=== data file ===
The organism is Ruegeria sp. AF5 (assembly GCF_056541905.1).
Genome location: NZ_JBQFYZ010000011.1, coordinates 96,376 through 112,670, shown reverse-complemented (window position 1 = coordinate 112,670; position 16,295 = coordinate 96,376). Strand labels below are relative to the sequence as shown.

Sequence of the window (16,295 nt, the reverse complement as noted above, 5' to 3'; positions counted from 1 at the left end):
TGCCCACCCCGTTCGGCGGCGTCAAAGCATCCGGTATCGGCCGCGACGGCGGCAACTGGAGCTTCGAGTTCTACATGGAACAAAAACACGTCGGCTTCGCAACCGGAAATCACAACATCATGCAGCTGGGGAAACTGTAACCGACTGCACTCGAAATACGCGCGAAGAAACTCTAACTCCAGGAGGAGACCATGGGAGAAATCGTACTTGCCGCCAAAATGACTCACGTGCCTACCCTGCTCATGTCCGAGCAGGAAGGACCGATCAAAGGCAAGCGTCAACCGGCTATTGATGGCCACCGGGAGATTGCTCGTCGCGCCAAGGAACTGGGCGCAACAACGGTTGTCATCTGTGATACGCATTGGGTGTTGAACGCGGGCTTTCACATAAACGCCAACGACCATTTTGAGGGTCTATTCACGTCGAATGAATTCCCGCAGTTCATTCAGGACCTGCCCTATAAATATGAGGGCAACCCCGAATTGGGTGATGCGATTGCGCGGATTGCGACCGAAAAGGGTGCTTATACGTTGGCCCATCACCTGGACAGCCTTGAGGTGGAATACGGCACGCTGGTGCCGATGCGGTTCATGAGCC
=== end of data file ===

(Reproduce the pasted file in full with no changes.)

The organism is Ruegeria sp. AF5 (assembly GCF_056541905.1).
Genome location: NZ_JBQFYZ010000011.1, coordinates 96,376 through 112,670, shown reverse-complemented (window position 1 = coordinate 112,670; position 16,295 = coordinate 96,376). Strand labels below are relative to the sequence as shown.

Sequence of the window (16,295 nt, the reverse complement as noted above, 5' to 3'; positions counted from 1 at the left end):
TGCCCACCCCGTTCGGCGGCGTCAAAGCATCCGGTATCGGCCGCGACGGCGGCAACTGGAGCTTCGAGTTCTACATGGAACAAAAACACGTCGGCTTCGCAACCGGAAATCACAACATCATGCAGCTGGGGAAACTGTAACCGACTGCACTCGAAATACGCGCGAAGAAACTCTAACTCCAGGAGGAGACCATGGGAGAAATCGTACTTGCCGCCAAAATGACTCACGTGCCTACCCTGCTCATGTCCGAGCAGGAAGGACCGATCAAAGGCAAGCGTCAACCGGCTATTGATGGCCACCGGGAGATTGCTCGTCGCGCCAAGGAACTGGGCGCAACAACGGTTGTCATCTGTGATACGCATTGGGTGTTGAACGCGGGCTTTCACATAAACGCCAACGACCATTTTGAGGGTCTATTCACGTCGAATGAATTCCCGCAGTTCATTCAGGACCTGCCCTATAAATATGAGGGCAACCCCGAATTGGGTGATGCGATTGCGCGGATTGCGACCGAAAAGGGTGCTTATACGTTGGCCCATCACCTGGACAGCCTTGAGGTGGAATACGGCACGCTGGTGCCGATGCGGTTCATGAGCC